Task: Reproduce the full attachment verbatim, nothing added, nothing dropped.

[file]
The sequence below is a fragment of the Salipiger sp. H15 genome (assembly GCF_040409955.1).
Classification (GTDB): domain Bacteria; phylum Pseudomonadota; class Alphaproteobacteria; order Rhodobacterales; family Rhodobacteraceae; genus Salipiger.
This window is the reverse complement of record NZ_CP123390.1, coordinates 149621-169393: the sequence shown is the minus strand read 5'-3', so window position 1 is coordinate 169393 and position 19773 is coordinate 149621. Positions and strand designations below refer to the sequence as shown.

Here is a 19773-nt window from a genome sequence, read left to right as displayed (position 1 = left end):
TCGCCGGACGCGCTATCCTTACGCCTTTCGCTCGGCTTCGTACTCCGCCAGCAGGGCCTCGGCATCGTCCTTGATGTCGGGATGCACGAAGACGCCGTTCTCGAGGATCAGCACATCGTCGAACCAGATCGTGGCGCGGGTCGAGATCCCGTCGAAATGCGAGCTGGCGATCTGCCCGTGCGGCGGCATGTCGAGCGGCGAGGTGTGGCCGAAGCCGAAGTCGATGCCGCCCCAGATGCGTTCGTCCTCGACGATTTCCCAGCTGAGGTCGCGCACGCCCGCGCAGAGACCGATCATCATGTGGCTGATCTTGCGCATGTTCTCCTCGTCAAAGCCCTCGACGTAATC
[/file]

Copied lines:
The sequence below is a fragment of the Salipiger sp. H15 genome (assembly GCF_040409955.1).
Classification (GTDB): domain Bacteria; phylum Pseudomonadota; class Alphaproteobacteria; order Rhodobacterales; family Rhodobacteraceae; genus Salipiger.
This window is the reverse complement of record NZ_CP123390.1, coordinates 149621-169393: the sequence shown is the minus strand read 5'-3', so window position 1 is coordinate 169393 and position 19773 is coordinate 149621. Positions and strand designations below refer to the sequence as shown.

Here is a 19773-nt window from a genome sequence, read left to right as displayed (position 1 = left end):
TCGCCGGACGCGCTATCCTTACGCCTTTCGCTCGGCTTCGTACTCCGCCAGCAGGGCCTCGGCATCGTCCTTGATGTCGGGATGCACGAAGACGCCGTTCTCGAGGATCAGCACATCGTCGAACCAGATCGTGGCGCGGGTCGAGATCCCGTCGAAATGCGAGCTGGCGATCTGCCCGTGCGGCGGCATGTCGAGCGGCGAGGTGTGGCCGAAGCCGAAGTCGATGCCGCCCCAGATGCGTTCGTCCTCGACGATTTCCCAGCTGAGGTCGCGCACGCCCGCGCAGAGACCGATCATCATGTGGCTGATCTTGCGCATGTTCTCCTCGTCAAAGCCCTCGACGTAATC